Sacroilliac Joint Dysfunction
What is the Sacroilliac Joint?
The Sacroilliac joint is the joint which connects the Illiac bones of the pelvis and the sacrum (Triangular bone which becomes the tail bone). The sacrum sits directly below the lumbar spine and the sacroiliac joints are to the right and left of the lumbar spine.
Statistically 85% of the population will suffer from low back/pelvic pain at some stage in their life and 18-30% of chronic low back pain has the sacroiliac joint as the pain generator.
How does the Sacroiliac Joint get injured?
Pregnancy related injuries
Fall directly onto the coccyx (Tail bone)
Fall onto one knee
Traction injuries E.g one leg pulled by leg rope while surfing
Repetitive trauma E.g excessive pelvic tilting motions in sports
What are the common symptoms associated with Sacroilliac Joint Dysfunction?
Pain over the sacroiliac joint
Pain with prolonged sitting or standing
Coccyx pain (Tail bone)
Neural symptoms down the back or side of the leg – This may be very similar to disc related symptoms
Pain and aching in the surrounding muscles – The gluteals, legs, hips, low back and ribs
Pain at the front of the hip
Following an injury the body starts to respond with compensatory strategies…
After an acute injury the body goes into protective mode and stiffens up in attempt to protect the injury. Within 3 days the core stabilisers (Transverse abdominus and Lumbar Multifidus) are inhibited and stop working effectively. If this is addressed quickly, you should return to a “normal” movement pattern as the acute pain settles back down.
If this isn’t addressed early or a significant injury is sustained and takes much longer to settle down the body starts to compensate for this by overusing the surrounding muscles. The muscles that are often overused are the gluteals, legs, hips and back leading to overuse and altered movement patterns.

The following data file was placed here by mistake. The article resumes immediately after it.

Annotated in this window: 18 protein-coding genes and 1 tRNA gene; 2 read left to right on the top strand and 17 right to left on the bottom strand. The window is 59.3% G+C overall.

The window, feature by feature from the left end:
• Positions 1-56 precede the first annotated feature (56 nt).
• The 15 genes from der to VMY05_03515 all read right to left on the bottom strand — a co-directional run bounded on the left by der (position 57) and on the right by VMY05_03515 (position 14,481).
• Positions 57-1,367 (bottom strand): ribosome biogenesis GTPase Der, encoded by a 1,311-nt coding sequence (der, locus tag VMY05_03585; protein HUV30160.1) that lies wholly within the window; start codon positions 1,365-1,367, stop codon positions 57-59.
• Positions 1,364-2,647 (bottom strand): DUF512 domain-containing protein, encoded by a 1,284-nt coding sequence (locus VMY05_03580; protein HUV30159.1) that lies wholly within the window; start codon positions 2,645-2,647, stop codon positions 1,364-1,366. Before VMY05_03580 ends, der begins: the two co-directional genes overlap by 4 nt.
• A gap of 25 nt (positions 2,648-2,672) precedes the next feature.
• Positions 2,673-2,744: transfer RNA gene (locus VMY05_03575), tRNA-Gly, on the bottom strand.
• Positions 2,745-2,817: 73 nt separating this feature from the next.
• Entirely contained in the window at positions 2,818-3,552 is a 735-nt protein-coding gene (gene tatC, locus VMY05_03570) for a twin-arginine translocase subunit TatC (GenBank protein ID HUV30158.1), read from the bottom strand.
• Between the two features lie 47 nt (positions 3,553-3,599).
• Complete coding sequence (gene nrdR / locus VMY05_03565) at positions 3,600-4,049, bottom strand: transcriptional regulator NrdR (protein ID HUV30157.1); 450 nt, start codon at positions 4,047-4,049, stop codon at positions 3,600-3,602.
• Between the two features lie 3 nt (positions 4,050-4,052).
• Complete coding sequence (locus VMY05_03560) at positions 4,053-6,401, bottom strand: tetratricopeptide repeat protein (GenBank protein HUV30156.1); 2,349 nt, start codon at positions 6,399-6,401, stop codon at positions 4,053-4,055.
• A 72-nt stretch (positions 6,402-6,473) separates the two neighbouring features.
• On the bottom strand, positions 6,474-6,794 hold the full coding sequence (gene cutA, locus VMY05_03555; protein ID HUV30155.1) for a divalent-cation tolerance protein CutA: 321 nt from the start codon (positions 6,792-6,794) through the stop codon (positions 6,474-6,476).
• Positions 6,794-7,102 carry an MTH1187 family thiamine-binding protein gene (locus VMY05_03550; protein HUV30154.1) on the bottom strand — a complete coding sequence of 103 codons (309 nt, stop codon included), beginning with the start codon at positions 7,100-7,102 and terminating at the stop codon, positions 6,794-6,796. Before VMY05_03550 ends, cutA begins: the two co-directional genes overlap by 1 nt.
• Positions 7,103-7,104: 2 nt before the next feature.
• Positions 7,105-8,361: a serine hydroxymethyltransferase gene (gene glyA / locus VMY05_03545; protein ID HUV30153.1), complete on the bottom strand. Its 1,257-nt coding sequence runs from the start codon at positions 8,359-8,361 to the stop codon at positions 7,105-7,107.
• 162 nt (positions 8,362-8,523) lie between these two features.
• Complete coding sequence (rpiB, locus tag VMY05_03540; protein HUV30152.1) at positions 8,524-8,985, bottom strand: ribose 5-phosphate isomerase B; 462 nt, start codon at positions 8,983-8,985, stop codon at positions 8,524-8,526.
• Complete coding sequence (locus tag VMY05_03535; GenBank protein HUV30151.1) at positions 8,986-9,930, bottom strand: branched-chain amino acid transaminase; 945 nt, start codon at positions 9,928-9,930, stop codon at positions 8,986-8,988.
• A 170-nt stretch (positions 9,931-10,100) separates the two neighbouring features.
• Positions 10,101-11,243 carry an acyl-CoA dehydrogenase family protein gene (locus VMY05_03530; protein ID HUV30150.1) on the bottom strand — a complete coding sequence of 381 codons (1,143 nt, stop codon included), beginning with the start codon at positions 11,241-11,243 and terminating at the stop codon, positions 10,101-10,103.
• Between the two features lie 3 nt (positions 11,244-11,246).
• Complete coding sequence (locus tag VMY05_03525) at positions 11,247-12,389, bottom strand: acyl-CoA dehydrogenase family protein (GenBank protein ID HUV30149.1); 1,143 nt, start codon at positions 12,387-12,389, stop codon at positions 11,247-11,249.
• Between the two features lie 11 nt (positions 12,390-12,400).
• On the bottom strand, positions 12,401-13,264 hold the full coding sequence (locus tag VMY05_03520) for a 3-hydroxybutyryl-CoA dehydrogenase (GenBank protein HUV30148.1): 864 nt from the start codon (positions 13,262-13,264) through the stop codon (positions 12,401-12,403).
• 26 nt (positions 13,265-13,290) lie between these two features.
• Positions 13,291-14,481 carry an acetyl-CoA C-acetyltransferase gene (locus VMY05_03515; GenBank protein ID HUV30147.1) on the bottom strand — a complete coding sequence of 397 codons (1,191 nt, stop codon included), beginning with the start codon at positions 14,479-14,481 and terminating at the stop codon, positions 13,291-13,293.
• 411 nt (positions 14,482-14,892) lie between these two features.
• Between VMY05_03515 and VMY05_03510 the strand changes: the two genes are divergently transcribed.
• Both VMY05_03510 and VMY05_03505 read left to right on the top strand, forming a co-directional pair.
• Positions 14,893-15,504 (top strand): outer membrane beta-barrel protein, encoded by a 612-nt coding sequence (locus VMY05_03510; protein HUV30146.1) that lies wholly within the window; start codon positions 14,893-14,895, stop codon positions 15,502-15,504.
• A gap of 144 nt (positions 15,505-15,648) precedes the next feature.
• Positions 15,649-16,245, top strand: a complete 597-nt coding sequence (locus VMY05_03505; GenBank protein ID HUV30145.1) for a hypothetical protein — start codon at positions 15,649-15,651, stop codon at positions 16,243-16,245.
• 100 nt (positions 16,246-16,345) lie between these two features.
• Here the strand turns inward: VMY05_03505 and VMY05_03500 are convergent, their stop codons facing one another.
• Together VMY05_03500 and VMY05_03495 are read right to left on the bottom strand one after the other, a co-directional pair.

How can Sacroilliac Joint injuries be diagnosed?
Sacroilliac Joint dysfunction can be difficult to diagnose and is often misdiagnosed. Statistically it takes 2 years to be diagnosed after the initial injury as the body generally can compensate well using the surrounding muscles for approximately 2 years, until the pain starts to present more specifically around the sacroiliac joint.
Sacroilliac Joint Dysfunction is difficult to identify on scans. MRI and CT scans may detect irritation or inflammation around the Sacroiliac Joint however cannot determine dysfunction. The diagnosed is made based on a series of clinical tests.
If the pain is not coming from the Sacroilliac joint, what else could it be?
Referred pain from the lumbar spine
Pelvic pain due to issues with the internal organs such as the bladder, bowel or intestines
How can physiotherapy help Sacroilliac Joint Dysfunction?
Physiotherapy can help in identifying the abnormal compensation strategies you are using and help re-train lumbopelvic control to ensure you are using the correct stabiliser muscles and not overusing the surrounding muscles.
Physiotherapy treatment can help ease the symptoms through various treatments such as:
Soft tissue release
Taping or sacroiliac joint belts (if appropriate)
Muscle energy techniques
More importantly the physiotherapist will work towards underlying cause of the pain through identifying incorrect movement patterns, muscle imbalances or activities that may be contributing to the pain. The physiotherapist will work with you in addressing these issues and treating the source of the pain as well as the symptoms.
Example of some exercises to help re-train lumbopelvic control
Written by Ashley Holliday